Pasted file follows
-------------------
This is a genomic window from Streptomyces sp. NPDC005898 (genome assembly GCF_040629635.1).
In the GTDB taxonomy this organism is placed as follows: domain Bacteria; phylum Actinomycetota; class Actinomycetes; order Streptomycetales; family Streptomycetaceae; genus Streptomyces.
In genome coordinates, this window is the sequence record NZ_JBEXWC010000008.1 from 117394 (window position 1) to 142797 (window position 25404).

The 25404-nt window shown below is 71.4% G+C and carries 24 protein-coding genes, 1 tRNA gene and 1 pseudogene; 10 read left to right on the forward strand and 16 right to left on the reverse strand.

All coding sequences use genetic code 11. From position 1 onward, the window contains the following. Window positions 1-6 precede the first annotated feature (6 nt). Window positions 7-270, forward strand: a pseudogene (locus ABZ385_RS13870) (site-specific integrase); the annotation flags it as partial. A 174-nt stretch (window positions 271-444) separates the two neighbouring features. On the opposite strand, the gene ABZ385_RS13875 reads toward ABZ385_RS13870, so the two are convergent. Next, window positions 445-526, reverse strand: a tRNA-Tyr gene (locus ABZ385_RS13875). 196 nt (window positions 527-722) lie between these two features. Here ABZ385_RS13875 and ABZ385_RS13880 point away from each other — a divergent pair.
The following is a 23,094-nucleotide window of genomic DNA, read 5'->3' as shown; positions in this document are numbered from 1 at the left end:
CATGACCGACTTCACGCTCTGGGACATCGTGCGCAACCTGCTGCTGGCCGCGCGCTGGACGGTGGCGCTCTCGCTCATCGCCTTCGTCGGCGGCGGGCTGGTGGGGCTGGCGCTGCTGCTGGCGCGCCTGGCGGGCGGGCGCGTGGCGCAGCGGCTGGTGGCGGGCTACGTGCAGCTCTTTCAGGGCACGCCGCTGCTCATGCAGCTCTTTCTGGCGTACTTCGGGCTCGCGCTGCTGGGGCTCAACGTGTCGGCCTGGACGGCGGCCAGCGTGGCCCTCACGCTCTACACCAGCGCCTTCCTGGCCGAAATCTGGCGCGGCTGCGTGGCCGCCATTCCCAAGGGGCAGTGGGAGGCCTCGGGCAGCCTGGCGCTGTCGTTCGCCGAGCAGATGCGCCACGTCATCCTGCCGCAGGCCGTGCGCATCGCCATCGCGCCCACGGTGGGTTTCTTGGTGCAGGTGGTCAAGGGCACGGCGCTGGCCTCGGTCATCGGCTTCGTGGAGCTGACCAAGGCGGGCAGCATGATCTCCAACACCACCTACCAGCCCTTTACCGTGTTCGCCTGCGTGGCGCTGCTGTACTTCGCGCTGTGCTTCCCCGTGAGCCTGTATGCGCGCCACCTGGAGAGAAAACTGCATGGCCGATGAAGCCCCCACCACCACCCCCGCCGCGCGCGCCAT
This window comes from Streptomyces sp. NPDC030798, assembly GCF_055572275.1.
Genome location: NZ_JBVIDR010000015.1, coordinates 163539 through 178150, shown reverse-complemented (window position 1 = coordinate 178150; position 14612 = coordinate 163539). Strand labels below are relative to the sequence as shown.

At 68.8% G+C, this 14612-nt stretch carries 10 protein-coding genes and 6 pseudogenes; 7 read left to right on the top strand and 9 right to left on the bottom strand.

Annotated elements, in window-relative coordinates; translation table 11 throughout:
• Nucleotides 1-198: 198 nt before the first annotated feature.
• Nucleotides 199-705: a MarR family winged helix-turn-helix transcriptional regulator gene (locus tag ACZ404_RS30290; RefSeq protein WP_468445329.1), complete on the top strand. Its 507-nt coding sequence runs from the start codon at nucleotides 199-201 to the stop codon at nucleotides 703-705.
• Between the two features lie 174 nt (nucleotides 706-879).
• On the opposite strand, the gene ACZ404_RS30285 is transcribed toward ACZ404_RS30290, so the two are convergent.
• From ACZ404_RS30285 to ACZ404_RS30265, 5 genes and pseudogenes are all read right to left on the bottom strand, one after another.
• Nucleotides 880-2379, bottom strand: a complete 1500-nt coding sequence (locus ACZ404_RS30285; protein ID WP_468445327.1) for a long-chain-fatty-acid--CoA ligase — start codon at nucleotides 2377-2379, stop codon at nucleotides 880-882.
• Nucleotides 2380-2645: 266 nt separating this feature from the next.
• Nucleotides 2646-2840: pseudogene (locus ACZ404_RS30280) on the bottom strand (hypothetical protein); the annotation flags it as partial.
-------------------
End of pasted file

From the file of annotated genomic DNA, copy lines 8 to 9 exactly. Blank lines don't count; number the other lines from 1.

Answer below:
This window comes from Streptomyces sp. NPDC030798, assembly GCF_055572275.1.
Genome location: NZ_JBVIDR010000015.1, coordinates 163539 through 178150, shown reverse-complemented (window position 1 = coordinate 178150; position 14612 = coordinate 163539). Strand labels below are relative to the sequence as shown.